I asked Patrick to tell us a little bit about himself before we started the questions …. I’m a singer, songwriter and film composer originally from New England.  Last spring, I recorded and independently released my debut EP, “Fresh Paint.”  I pride myself as a self-sufficient recording artist, performing guitar, drums, piano, vocals and all other instrumentation.  I’ve spent the past 3 years living in Chicago, playing in my band, T & The Wonder, while writing and recording my original songs.  In addition to singing and songwriting, I spend equal time composing and producing instrumental music for independent films.

·     If you had to describe your music in three or four words, what would you call it?

Sentimental | Folk | Pop

·     What made you first realize you wanted to pursue a career in music?

Growing up in the 1990’s was a very inspiring time for popular music. When I heard stuff like Beck, Beastie Boys, or Cake all over the radio, it just seemed so relatable.  Even if it got me nowhere, making music is such a versatile form of expression. I felt like such an underachiever by NOT having a band, even when I was 10. As far as actually pursuing music, I saved up for a four track cassette recorder.  The first batch of simple folk songs I made on cassette really kickstarted my obsession with layering instruments and vocals.  That’s also when I realized you can make a record completely by yourself.  With enough practice, and commitment, I learned bass, guitar and drums; the brick foundation of every rock song.

·     I saw through Ed Burn’s personal Twitter Account that you’ve recently entered a contest sponsored by him through Twitter; can you tell us about that experience? How has it changed your career?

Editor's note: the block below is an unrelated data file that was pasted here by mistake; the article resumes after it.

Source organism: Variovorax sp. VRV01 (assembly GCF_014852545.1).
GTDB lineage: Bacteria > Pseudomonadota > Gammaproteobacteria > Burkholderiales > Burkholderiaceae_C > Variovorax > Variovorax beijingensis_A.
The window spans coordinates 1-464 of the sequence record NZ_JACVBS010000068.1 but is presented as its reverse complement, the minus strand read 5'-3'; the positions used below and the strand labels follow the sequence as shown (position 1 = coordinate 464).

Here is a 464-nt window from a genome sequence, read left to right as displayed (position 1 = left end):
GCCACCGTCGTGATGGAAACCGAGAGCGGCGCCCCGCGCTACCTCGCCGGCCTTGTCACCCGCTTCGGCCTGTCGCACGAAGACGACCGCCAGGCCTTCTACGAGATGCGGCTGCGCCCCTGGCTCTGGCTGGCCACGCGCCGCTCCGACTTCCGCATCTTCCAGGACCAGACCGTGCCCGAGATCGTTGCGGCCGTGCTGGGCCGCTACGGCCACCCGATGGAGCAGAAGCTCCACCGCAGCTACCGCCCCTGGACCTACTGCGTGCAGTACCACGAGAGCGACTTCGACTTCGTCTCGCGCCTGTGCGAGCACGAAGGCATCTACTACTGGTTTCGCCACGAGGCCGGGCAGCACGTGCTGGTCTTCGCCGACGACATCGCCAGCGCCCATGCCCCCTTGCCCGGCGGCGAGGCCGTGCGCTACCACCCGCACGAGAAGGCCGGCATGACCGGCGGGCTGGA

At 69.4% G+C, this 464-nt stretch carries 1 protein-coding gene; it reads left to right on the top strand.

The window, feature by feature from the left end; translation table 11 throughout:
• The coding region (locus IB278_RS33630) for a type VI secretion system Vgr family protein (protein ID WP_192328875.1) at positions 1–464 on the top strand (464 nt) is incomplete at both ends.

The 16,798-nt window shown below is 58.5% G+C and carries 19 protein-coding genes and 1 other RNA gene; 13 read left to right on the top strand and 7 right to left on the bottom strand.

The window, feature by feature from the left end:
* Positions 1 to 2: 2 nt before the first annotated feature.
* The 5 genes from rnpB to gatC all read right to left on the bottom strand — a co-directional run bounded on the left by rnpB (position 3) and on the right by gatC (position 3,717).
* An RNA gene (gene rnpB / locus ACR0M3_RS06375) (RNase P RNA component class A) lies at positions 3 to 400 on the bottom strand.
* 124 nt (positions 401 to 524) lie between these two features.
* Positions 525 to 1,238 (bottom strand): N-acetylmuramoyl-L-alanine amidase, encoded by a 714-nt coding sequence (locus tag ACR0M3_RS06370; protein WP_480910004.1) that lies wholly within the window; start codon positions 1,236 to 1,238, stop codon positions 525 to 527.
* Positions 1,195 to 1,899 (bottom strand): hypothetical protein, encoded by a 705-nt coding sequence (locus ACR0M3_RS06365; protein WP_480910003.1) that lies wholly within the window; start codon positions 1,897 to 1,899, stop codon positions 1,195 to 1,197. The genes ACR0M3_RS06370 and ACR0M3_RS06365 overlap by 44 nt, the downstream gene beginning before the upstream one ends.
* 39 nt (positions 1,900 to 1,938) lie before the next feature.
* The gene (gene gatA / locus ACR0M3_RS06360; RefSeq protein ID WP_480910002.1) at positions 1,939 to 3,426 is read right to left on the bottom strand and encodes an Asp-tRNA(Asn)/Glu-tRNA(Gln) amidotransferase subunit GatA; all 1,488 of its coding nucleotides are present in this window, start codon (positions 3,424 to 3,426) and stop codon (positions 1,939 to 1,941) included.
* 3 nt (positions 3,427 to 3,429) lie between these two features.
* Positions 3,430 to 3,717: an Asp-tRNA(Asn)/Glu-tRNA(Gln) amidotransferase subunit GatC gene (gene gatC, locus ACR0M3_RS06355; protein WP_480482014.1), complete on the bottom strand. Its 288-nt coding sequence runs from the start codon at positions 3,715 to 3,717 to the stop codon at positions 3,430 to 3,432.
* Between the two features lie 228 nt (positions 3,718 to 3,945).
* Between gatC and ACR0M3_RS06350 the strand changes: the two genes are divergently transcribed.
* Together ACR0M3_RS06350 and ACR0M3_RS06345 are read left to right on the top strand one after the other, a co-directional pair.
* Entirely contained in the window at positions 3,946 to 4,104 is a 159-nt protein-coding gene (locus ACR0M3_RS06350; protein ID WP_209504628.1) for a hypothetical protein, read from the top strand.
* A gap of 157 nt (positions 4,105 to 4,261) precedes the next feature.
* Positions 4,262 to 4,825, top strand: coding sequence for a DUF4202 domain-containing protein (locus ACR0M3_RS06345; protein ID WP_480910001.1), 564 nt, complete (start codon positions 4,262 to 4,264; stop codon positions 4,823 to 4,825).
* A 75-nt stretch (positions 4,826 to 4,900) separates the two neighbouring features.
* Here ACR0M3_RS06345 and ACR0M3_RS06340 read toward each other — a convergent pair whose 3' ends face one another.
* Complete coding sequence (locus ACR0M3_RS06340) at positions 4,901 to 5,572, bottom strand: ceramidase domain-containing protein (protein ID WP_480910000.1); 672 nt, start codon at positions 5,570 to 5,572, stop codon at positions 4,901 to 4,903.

It was a huge surprise to me.  My friend Giancarlo even had to talk me into entering the contest.  Burns chose “Ovenbird” from my “Fresh Paint” EP.  This could not have been any easy choice for him, I think there were about 100 song submissions from some very serious musicians. Luckily, they had a pair of tickets to the premiere for me, so I flew into New York about 36 hours after finding out I had won. Very surreal.  The film was amazing, so just being attached to it was such a thrill.  Edward Burns was extremely encouraging when we spoke in person.  Getting complimented by such a legendary filmmaker,I couldn’t even mentally process it. A large part of my career focus is composing music for film.  Right now I’m scoring a few short films and other instrumental projects. Getting the credit of an Edward Burns film is a huge boost for my future in cinematic music.

·      What are your up-to-date performance plans? New Releases? Tours? News?

Sometime in the next week I will be releasing the “Mile Away” single, along with some other material.  This is a prelude to a new album, which has no official release date yet.  I’m at my home studio just about every day, working out the details of my new songs.  Should be around mid summer, so look for that. Currently, the “Fresh Paint” EP is ‘name your price’ on bandcamp.com, in other words, FREE.  I strongly encourage anyone with an interest in independent music to download and listen.  Each track is original, and every instrument was performed by me, including all vocals.  I’m very proud of this EP and I can’t wait to share my next one.

I’d like to personally thank Patrick for lending me his time to answer these questions for his blog post! If you’d like to find out more about his work,  check out his website or follow him on Twitter @mrpatmccormack 

Louise Marie Russo is currently an undergrad at The School of Professional Studies majoring in Communication and Culture. She enjoys traveling, cooking, baking, photography as well as volunteering. Her goal one day is to work with a non-profit organization advocating for the homeless population of New York City and one day publishing a book of photography.